First job as a Chef. Advices?

Joined Apr 27, 2021

I have accepted an offer in a big burger house as a chef and expected to work on the grill and the BBQ. Both in the preparations and cooking.

I only worked as a cook before for a few years, and I am not qualified. However, I am very hard working and focused person, as this is a huge plus in a kitchen with managing the stress and keeping up the pace. I believe that was the reason why they hired me.

I have never worked as a grill chef before.

What would you advise?

Joined Mar 1, 2017
Actually, long sleeves when working on the grill is not a good idea. Instead, I would recommend a good heat resistant sleeve such as this:

What I would advise is simple. Pay attention. Write things down. If they know you don't have experience with the grill, they're probably not going to just throw you in without someone showing you the ropes.

Cooking burgers and BBQ is not brain science. After a short while, you'll get the hang of what the various cook temps look like with the burgers and you're bound to mess up a few. It happens. Just make sure you learn from it and don't repeat the mistake. If you're unsure of something, ask.

Otherwise, learn your grill in terms of where the cold and hot spots are. Learn your prep and everything should work out just fine.

Good luck. :)
Joined Mar 1, 2017
Reminder to self; nuanced comedy is often misunderstood.
Im not sure where the "nuanced comedy" was in that statement?

Maybe next time, an "lol" emoji or better yet, say something that's actually funny? :) <-- notice the "lol" emoji? :) <--- see? There it is again.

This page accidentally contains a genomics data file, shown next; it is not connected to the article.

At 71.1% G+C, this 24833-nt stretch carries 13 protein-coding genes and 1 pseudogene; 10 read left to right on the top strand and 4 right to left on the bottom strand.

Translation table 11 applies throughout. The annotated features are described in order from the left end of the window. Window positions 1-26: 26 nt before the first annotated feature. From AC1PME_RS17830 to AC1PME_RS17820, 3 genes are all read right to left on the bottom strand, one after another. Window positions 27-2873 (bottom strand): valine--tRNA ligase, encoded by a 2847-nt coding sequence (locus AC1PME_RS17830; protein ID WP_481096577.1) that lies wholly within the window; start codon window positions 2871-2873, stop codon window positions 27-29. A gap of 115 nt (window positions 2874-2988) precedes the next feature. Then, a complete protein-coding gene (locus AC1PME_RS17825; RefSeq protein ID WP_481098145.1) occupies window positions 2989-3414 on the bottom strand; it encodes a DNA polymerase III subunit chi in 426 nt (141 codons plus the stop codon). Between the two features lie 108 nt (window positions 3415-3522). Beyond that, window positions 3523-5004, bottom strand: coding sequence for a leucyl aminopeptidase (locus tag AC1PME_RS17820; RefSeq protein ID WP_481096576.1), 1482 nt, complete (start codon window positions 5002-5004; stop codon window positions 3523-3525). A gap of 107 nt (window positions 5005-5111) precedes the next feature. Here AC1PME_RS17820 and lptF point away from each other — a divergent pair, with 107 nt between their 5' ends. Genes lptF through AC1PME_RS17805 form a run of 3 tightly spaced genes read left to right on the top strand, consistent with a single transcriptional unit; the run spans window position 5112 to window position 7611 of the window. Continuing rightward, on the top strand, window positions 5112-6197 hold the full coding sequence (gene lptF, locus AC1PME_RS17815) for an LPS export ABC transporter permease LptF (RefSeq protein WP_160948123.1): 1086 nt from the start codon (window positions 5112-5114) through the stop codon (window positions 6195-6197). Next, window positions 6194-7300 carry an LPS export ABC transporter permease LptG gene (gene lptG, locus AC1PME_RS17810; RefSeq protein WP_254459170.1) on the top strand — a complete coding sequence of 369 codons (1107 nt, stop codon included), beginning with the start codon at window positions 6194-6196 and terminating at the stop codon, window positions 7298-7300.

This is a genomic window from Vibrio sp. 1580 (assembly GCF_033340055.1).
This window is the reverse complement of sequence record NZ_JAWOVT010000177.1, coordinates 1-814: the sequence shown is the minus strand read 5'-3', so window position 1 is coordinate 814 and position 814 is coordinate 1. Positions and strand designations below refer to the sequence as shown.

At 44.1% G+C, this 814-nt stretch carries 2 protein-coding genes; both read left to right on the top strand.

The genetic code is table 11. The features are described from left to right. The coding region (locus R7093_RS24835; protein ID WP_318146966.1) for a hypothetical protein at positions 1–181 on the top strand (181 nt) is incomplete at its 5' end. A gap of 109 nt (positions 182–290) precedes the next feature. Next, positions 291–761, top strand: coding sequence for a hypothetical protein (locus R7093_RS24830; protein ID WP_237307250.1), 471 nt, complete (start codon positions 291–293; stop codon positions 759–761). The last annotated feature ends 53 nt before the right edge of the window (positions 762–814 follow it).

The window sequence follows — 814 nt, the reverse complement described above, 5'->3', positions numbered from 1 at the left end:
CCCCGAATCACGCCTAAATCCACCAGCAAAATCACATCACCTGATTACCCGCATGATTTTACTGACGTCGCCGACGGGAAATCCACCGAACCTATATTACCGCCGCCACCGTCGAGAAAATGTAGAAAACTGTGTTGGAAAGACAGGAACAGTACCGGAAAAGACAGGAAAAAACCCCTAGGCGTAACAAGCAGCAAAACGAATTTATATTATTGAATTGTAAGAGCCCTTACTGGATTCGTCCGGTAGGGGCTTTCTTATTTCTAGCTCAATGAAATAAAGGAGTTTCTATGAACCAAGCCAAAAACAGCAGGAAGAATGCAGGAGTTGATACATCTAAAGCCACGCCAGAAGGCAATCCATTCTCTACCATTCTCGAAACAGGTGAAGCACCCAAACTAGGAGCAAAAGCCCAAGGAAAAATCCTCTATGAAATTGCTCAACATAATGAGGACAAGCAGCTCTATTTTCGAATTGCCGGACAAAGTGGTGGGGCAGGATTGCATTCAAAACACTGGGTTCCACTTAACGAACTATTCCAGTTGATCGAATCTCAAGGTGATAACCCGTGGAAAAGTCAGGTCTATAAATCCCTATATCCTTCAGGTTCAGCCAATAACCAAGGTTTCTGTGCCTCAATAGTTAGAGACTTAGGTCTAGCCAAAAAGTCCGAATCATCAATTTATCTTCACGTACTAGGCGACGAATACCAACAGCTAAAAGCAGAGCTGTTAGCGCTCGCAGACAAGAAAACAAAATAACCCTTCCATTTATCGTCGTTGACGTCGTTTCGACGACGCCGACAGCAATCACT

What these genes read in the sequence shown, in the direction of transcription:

Joined Mar 1, 2017
Using an emoji or an lol doesn't always convey what a person was referring to, as in your reply where it was to convey an insult rather than to be funny. Maybe if I said dry humor instead it wouldn't have stirred your emotional response, but maybe not.
If you're the "retired" professional who wrote this statement:

"I never had a problem hiring cooks that moved around a lot. It happens frequently. Competence and fitting in was my priority, now retired, and the reason why it was mandatory to work a few days before hiring anyone. Some stayed some didn't but I knew what skillsets they brought. If you have the skillset to work in finer dinning kitchens it will become quickly apparent to any chef, maybe you need to look within and muster up some confidence and bang on a few doors....that always worked for me when I was first starting out. Cheers and good luck."

Then, I shouldn't have to explain to you how irresponsible it is, in jest or not, to suggest to someone to wear long sleeves while operating a grill in a professional kitchen. There are people out there, especially young, inexperienced cooks, who could read your comment and quite possibly take your advice seriously given your stated experience.

If you wander through my 1,200+ comments in this forum, you will see that I use the :) emoji only when I'm being friendly. With that information in mind, go back through and re-read my comment from the vantage point that I was being friendly, not sarcastic.

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